Mehn this article made my day. Thank you ‘Layemi & Bella Naija. So funny exp Slow
    I believed am Mr Opportunist.. when it comes to driving lol #dontdull

  14. tamy

    June 29, 2016 at 9:57 pm

    Hahahahaha @Mina Martins had a similar experience jst dat unlike u I didn’t go outsyd d compound and I managed too break the headlight and dent the bonnet and the garrage pillar(still dnt knw how all that happened)…Am a speedy racer,tho am quite careful,am not really responsible for all the dents on d car 🙂 hopefully wwhn I get my own car i’ll lrn to b slow sally

  15. Syvanti

    June 29, 2016 at 11:31 pm

    I must have multiple personalities cos I’m definitely speed racer (in Lagos yeah right but I really manage it) and angry Andrew mostly thanks to the Jeun Soke Squad and the Slow Sallys who seem to always think the fast lane is for crawling. News Flash lady/dude, see that lane on the edge of the road, IT’S ALL YOURS (I’m so sorry, that was angry Andrew….jeez). Maybe avoiding the jeun soke squad and napep tribe (location dependent) will turn you into determined Debbie (the best driver on the road cos everything is on point. Mad driving skills, road knowledge, ability not to react to provokers (my new name for both jeun soke and slow Sally) and the super hero ability of never backing down from LASTMA, VIO and Road Safety.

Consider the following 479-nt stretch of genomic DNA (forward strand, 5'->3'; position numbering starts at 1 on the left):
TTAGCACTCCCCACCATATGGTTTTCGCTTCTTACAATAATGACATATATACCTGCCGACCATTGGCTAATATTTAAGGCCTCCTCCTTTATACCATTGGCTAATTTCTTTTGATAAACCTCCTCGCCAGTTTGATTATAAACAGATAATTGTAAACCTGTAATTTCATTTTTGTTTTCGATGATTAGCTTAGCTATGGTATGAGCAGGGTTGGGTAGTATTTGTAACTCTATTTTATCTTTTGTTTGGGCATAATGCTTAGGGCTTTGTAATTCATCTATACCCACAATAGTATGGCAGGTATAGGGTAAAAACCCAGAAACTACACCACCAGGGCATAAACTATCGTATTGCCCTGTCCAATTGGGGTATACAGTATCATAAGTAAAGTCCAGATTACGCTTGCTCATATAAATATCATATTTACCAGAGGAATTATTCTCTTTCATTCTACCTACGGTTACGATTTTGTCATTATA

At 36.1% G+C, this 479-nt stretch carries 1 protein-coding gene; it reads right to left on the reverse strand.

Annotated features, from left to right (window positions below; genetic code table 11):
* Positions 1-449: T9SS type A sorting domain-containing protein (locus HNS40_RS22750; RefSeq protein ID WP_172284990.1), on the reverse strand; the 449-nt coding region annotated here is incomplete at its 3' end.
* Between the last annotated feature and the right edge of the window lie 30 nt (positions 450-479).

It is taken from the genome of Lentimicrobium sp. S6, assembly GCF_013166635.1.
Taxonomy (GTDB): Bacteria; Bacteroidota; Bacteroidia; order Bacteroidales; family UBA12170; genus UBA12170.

My road rule is simple, for sanity sake, get off the road as quickly as possible.

    P.S. add determined Debbie and the Foot nation who with their leggedes benz insist on crossing in front of you and at night are only visible as moving feet. God help the naija driver!!!

    Great article, ok bye…..

  16. ty

    June 30, 2016 at 9:10 am

    i am a mixture of all …depending on my mood and how loud the music of my car stereo is?

  17. ty

    June 30, 2016 at 9:12 am

    ok except mr flash and probably jeunsole squad

  18. EVRA